U.S. companies to keep prices high as supply chain headaches persist

The congested Port of Los Angeles is shown in San Pedro, California, United States, September 29, 2021. REUTERS / Mike Blake / File Photo

NEW YORK, Oct.27 (Reuters) – America’s biggest manufacturers, including General Motors, General Electric, 3M and Boeing, face logistics challenges and higher costs due to global bottlenecks that are expected to persist next year, but agreed that profits could be hit. mitigated by charging higher prices for their goods.

Months ago, companies around the world sounded the alarm bells about supply issues that have driven up prices for raw materials, from chemicals to steel.

In this week’s earnings reports, investors took a closer look at how the companies were run.

“It starts with a really high price tag,” GM chief executive Mary Barra said on a call with reporters. “We’ve been very successful (with) full-size trucks and full-size SUVs. We just can’t build enough.”

GM (GM.N) is also looking to improve the efficiency of its supply chain and has said the chip shortage is expected to improve in the second half of 2022.

Larry Culp, CEO of General Electric Co (GE.N), a maker of jet engines and wind turbines, told investors that following the global supply chain jolts is like playing a carnival game which aims to keep players on their toes.

“I’m not sure we’re still at a point where we would say things are stable,” Culp told investors on a conference call Tuesday. “It’s really like playing a mole shot.”

General Electric also expects supply constraints to persist through the rest of the year and into 2022, hurting profits from its healthcare business. Boeing Co (BA.N) also complained of a “severely weakened supply chain”.

The pandemic has crippled the ability of many companies to send and receive the parts and supplies needed to manufacture a wide range of products, creating shortages, reducing inventory and hammering profits.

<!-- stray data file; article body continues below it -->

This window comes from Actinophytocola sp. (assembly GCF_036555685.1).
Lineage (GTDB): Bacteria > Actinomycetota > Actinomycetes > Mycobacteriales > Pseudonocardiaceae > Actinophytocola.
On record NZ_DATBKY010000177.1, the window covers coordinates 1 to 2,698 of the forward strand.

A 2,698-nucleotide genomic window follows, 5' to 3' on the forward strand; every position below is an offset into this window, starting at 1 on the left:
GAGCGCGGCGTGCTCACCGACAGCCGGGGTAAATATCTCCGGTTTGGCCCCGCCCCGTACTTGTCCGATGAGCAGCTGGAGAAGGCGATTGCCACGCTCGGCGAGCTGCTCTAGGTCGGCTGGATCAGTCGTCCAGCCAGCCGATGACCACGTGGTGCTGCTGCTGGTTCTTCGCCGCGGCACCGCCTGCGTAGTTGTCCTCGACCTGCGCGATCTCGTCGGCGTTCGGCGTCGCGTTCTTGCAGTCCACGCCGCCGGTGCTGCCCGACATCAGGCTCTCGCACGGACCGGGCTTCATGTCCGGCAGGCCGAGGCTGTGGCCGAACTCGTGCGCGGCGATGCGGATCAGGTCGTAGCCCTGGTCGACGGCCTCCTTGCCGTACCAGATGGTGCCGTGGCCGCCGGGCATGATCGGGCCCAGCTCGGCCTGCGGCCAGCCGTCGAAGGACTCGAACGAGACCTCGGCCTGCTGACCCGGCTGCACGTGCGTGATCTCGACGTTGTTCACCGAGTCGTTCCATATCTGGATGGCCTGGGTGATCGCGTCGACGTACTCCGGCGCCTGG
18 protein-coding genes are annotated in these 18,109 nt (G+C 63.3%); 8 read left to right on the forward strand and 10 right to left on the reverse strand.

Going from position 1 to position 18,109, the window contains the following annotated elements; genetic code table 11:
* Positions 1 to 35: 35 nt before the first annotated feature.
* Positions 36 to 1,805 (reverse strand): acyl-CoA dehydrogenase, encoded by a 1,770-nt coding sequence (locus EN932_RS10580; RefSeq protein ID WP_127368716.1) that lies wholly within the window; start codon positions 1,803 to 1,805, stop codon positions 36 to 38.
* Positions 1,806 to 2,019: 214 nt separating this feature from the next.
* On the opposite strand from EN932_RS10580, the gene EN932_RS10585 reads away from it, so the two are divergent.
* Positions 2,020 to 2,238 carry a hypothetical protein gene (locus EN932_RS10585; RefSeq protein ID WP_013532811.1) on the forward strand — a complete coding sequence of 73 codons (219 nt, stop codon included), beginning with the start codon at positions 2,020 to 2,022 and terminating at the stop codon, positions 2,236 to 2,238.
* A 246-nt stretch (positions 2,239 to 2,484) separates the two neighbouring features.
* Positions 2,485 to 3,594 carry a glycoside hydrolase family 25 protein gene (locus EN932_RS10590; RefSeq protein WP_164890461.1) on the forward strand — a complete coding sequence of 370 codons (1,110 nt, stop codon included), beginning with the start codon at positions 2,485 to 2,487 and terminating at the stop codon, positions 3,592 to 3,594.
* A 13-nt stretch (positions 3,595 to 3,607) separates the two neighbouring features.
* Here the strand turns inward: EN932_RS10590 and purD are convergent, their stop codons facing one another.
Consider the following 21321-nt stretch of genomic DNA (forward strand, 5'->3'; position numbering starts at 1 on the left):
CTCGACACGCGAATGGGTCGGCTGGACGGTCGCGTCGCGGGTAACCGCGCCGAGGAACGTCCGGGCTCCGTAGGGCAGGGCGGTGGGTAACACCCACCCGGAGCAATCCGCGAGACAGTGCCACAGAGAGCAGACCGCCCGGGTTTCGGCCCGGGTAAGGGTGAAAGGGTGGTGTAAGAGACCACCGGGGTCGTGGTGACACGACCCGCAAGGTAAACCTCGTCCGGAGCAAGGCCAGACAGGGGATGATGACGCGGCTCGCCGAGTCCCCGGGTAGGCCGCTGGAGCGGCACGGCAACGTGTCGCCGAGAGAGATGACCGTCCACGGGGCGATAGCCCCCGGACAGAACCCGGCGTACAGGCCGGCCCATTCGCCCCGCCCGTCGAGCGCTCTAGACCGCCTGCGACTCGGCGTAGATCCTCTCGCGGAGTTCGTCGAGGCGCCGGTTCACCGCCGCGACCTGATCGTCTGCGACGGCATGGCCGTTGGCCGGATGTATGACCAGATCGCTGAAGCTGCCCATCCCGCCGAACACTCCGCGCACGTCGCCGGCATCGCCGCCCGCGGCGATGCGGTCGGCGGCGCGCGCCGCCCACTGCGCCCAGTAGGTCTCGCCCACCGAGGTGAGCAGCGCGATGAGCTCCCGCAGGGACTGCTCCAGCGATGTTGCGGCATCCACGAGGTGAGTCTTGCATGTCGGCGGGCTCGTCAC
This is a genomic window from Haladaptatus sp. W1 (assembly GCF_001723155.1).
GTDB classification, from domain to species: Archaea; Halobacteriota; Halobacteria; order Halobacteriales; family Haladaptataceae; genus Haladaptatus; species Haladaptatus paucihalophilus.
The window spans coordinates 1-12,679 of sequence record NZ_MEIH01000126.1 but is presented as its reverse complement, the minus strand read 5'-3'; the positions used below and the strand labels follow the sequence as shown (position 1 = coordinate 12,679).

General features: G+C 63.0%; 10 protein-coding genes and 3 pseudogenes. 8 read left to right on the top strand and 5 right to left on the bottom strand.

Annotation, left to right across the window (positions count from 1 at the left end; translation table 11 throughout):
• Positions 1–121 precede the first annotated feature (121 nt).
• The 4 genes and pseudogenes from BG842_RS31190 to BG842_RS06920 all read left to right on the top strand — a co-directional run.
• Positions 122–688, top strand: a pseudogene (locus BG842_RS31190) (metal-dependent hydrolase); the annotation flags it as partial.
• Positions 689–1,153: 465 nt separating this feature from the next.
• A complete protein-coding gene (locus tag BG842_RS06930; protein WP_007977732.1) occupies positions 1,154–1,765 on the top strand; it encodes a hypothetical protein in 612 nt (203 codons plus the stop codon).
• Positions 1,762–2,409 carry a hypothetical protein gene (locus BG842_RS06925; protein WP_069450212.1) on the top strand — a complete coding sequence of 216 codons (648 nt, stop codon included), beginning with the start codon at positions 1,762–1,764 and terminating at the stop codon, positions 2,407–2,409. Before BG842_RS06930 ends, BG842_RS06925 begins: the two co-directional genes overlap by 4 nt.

Harley-Davidson (HOG.N) said on Wednesday it had raised the price of supplements in the United States to offset rising raw material costs. The motorcycle maker expects these costs to remain high and envisions higher overload costs globally.

Harley-Davidson said the shortage of inventory is also shrinking its international market share.

McDonald’s Corp (MCD.N) has also said it needs to raise prices in the United States.

Industrial giant 3M Co (MMM.N) slashed its full-year profit outlook on Tuesday and said it would raise product prices to tackle inflation and supply chain pressures.

The company, which has a long list of construction and construction products, said it faces higher costs related to polypropylene, ethylene, resins and labor. He added that the global semiconductor crisis would continue to weigh on its end automotive and electronics markets.

Lockheed Martin Corp (LMT.N) significantly lowered its sales expectations for this year on Tuesday, saying the pandemic has hampered the supply chain of America’s largest defense contractor. Its shares fell more than 11% on Tuesday.

Lockheed’s chief financial officer said the problem had worsened for them over the past two months, as the maker of the F-35 fighter jet lowered its 2021 revenue forecast by 2.5% to $ 67 billion. dollars and said next year’s revenue could drop to $ 66 billion.

Reuters staff reports; Written by Bernard Orr; Editing by Andrea Ricci

Our Standards: Thomson Reuters Trust Principles.

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